I wonder who will get the blame when Brexit is delivered but simply replaces one model of globalisation with another?   Farage?  Fox?  Johnson?  The Daily Express?  Whingers and traitors? Who was it that took the blame before the Poles and Romanians?  My guess is they will just carry on blaming the EU.

Over and out,


PS I'm not advocating Stalinism as a route to prosperity but I would say it was quite effective at keeping out Western capitalism. Stalin probably comforted himself with that exact thought as he spent his final days wheezing on the floor for help that was too timid to intervene and doctors who were locked up in the Lyubyanka.

PPS Think of a number between 1 and 1000.  If you get it wrong I win the right to parade around in a giant hat labelled "winner" for all time, constantly humiliating everyone I beat at this simple game.  Congratulations, you have just cast your vote in the EU referendum.


  1. Cameron called this referendum to spike UKIP guns in the 2015 elections, and to save his party (and himself) from yet another coalition, or back to opposition without ever having been a proper prime minister of a proper Conservative government.

    Vote UKIP in big numbers and you'll get a few UKIP MPs who will sit on the opposition benches and largely make spectacles of themselves. Vote Conservative and you will get a referendum on EU membership.

    It was never thought through becasue people like Cameron and his top honchos aren't in the habit of loosing anything, ever. They were born with silver if not gold spoons stuck somewhere about their persons. They have gone on in life to reach the top of the greasy pole. Being related to royalty has helped, but automatic entry into anything is guaranteed if you went to the right school, and were at the right colleges in Oxford, and had/have pots of money (albeit in the Virgin Islands and Guernsey). In any case, hadn't they won the last two referenda?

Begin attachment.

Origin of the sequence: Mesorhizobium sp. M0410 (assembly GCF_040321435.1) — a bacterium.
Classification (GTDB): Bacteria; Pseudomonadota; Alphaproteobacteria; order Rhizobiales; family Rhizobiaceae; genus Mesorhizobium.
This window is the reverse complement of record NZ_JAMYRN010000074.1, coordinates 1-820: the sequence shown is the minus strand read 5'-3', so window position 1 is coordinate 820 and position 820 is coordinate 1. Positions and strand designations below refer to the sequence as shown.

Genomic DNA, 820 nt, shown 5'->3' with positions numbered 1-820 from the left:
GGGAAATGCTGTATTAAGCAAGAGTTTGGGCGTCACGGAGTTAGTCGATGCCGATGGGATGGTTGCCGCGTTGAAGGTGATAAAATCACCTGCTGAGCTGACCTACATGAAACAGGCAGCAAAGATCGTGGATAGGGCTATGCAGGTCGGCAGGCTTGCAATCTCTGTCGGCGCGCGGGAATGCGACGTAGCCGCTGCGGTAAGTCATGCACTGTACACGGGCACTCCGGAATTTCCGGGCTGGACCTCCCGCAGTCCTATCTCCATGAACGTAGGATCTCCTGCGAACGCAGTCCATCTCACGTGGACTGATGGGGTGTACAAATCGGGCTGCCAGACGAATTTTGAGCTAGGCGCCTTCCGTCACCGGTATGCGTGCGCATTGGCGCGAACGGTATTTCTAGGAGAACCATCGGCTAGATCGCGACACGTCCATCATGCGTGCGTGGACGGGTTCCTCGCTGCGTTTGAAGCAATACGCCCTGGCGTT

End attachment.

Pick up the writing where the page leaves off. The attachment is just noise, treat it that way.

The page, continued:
I suspect they didn't count on Boris, similarly blessed with class/money/contacts, switching sides in an opportunistic move and making it a dead certainly that one of the privileged teams was going to lose.

    I reckon the result was down to the masses of largely uneducated Sun, Express, Star and Mail readers accepting the horrors that filled their front pages as the truth. EU rules on everything poking their foreign noses in good English laws; foreigners over here working for next to nothing, sending our good British money home to god knows where and keeping little Tyrone or Dwayne or (and this is a true one, Pocahontas, yes honest) out of a job, taking all the university places, stopping decent British families (hard working, of course, up and down the country) from getting houses, school places, apprenticeships, whatever.

  2. These papers make a habit of this sort of thing. They enjoyed government support when they were demonising the unemployed, the sick, the disabled and of course when they gladly blamed the EU for errors that were all too often the fault of the British government.

    The popular press doesn't sell in bigger quantities than the once "quality" press on their reputation for deep, intellectual analysis. It doesn't sell on it's propensity for telling the truth, come to that.

    Nope. Have a go at foreigners, the lazy skiving unemployed, the sick, the disabled, gays, folk with 15 kids who have to have three council houses... better still if they tick a few boxes...

    Cameron seemed unable to get them to reign in their rhetoric for the duration of the campaign. He could have done with a few on his side. But he'd riled the Dirty Digger over the phone hacking and Dirty Desmond had been won over by UKIP. I'm not sure what he had done to Viscount Rothermere, but it must have been something.

    And so people voted in poorer areas all over the country. They hadn't a clue what they had voted for, but the Sun had told them. They hadn't weighed anything up at all. They believed the front page of their chosen rag. They thought they had voted to get rid of foreigners, and some of the terminally stupid had a notion that the day after the referendum foreigners of all types would disappear like a puff of smoke.

    It hasn't taken long for them to find out that they were deceived. The foreigners won't all go home. Most of them anyway are here from the days of Empire and the chronic shortage of labour after the Second World War. Sun readers are slowly discovering that India wasn't ever in the EU.